Saturday, February 16, 2008

A Page a Day, Art Speigelman, and an Emerald Miner

Sorry it's been so long since I've posted! It's been a long and exhausting couple of weeks. A while back I set myself a pretty rigorous schedule in order to complete Crogan's Vengeance by April 30th, and sticking to it has been doable but draining. I'm supposed to be finishing an average of one full page a day, and so far have gone a little past that, averaging about nine a week. But it's hard! I have a rough idea as to what happens (example - "Crogan and D'or get into a fight") but no real details nailed down in terms of dialogue, shots, pacing, etc. I'm making it all up as I go, scene by scene (each scene usually being about five pages), thumbnailing and tweaking and tweaking and tweaking and then doing about two or three finished pages in a day. Sometimes it's great - other times, like this week, it's unpleasant, and I pace around the apartment all manic and grumpy, waving my hands around in the air and reciting potential dialogue in piratey voices.

Anyway, here's a couple of panels from the recent batch:

On a slightly less-piratish note, I've been doing a lot of twenties/thirties adventure sketches in my sketchbook lately... rickshaws and overgrown temples and gorillas and sky pirates and that sort of thing, and have had some ideas as to what to do with the subject matter... but, like everything, it's subject to how much time I have (which isn't a lot, if referring to spare). But I was thinking about doing some adventurer archetypes - maybe a new one with each post, just to keep me fresh.

I decided for certain to do this when reading the amazing Matt Kindt's blog this week - he and Brian Hurtt are collaborating on a really, really, REALLY cool looking project together that seems to fall into this same vein. It got me wondering who else is feeling this sort of thing? If you're a cartoonist, and YOU are, post it up somewhere and put a link in your comment - I want to see them! High adventure is where it's at! Here's adventurer archetype #1: the Miner.

Since I pretty much NEVER update my gallery pages, I thought I should post THESE jobs here as well... I've also finished a few to which I've previously alluded, some of which were seen in-progress - The first is that Arthur poster:

Next is that Captain Morgan Saint Patrick's Day thing (or at least a crop of it):

And last is a safety goals poster for CSX, the railroad company:

In terms of news, Art Spiegelman came last week and was a really amazing guest. He did a Q&A for Scad Students, after which he, Allen Spetnagel, and me went out to the front to smoke and chat.

(Allen and Mr. Spiegelman, photo by Charles Taylor)

Later that evening Spiegelman gave an amazing lecture, the details of which are too varied and long to try and do justice to here, but it was truly an eye-opening and exciting talk. One of the things that really got me going was some examples that he showed by Töpffer, who made comics in the early nineteenth century. A Swiss, I might add pridefully.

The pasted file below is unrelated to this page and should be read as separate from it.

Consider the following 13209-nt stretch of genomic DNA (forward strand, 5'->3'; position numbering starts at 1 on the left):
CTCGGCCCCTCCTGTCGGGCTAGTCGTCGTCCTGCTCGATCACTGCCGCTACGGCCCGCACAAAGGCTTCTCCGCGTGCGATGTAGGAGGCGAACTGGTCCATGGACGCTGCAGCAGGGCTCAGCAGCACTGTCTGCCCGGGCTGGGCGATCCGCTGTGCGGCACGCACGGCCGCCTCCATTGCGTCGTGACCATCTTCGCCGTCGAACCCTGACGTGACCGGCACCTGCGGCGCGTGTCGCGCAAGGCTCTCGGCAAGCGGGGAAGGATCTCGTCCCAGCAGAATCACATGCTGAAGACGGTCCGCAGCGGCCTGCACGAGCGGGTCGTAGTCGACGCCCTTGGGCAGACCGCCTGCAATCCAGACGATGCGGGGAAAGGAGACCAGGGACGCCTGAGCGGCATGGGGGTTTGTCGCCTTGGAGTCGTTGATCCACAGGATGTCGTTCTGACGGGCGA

Anyway, I've always been extremely wary of claims of pre-newspaper comics. There's a school of thought that earlier examples of sequential picture narratives (such as the Bayeux Tapestry) are the first comics, but I think that this is an oversimplification - as with most art, I think that motive is everything and as such these works are NOT comics. I feel like it's an attempt to give artistic legitimacy to a medium which has always struggled for it simply by virtue of age and pedigree, and I think that's selling ourselves short - an academic equivalent to claiming that one's ancestors came over on the Mayflower, knowing full well they came through Ellis Island.

Thus I'd never read (or really looked at) Töpffer's stuff, but Speigelman showed a comic which was of men giving a series of toasts. I read it, and thought, "that's good, but you know what would make it better? Showing them drinking after the first toast, and therefore implying a drink after eah additional toast without having to show it," and then I realized that the comic I was looking at had almost the exact narrative structure of one of my own (the Goodbye Beard)! I thought I was being quite clever with mine, but apparently I was almost two hundred years late. It makes me insanely curious as to what other gems Töpffer has, what styles and syntaxes he may have invented that haven't been subsequently employed. Hmmm...

Anyway, afterwards we (Shawn Crystal, Doug Dabbs, me, Dr. Griffis, and some SCAD administrators) went to dinner with Mr. Spiegelman, and had a great time. At first the conversations were a little more rounded - what it's like to teach AND be a cartoonist at the same time, anecdotes, etc - but before long we got into some heavy shop talk about brush pens and fountain pens and ink and papers and all that good stuff, and I fear that we temporarily excluded the non-cartoonists at the table as a result, but all in all I think that everyone had a great evening. I know I did!


Anonymous said...

Im insane and firey jealous right now. I haven't even really ready your post, all I saw was "dinner with Mr. Speigelman" I got to see him in Savannah when I was a Junior I think... it was really great. He is much funnier than you would think.


Shawn Crystal said...

The modeling is looking MUCH better! Keep rockin!

Anonymous said...

Yay it's a polevaulter... hehe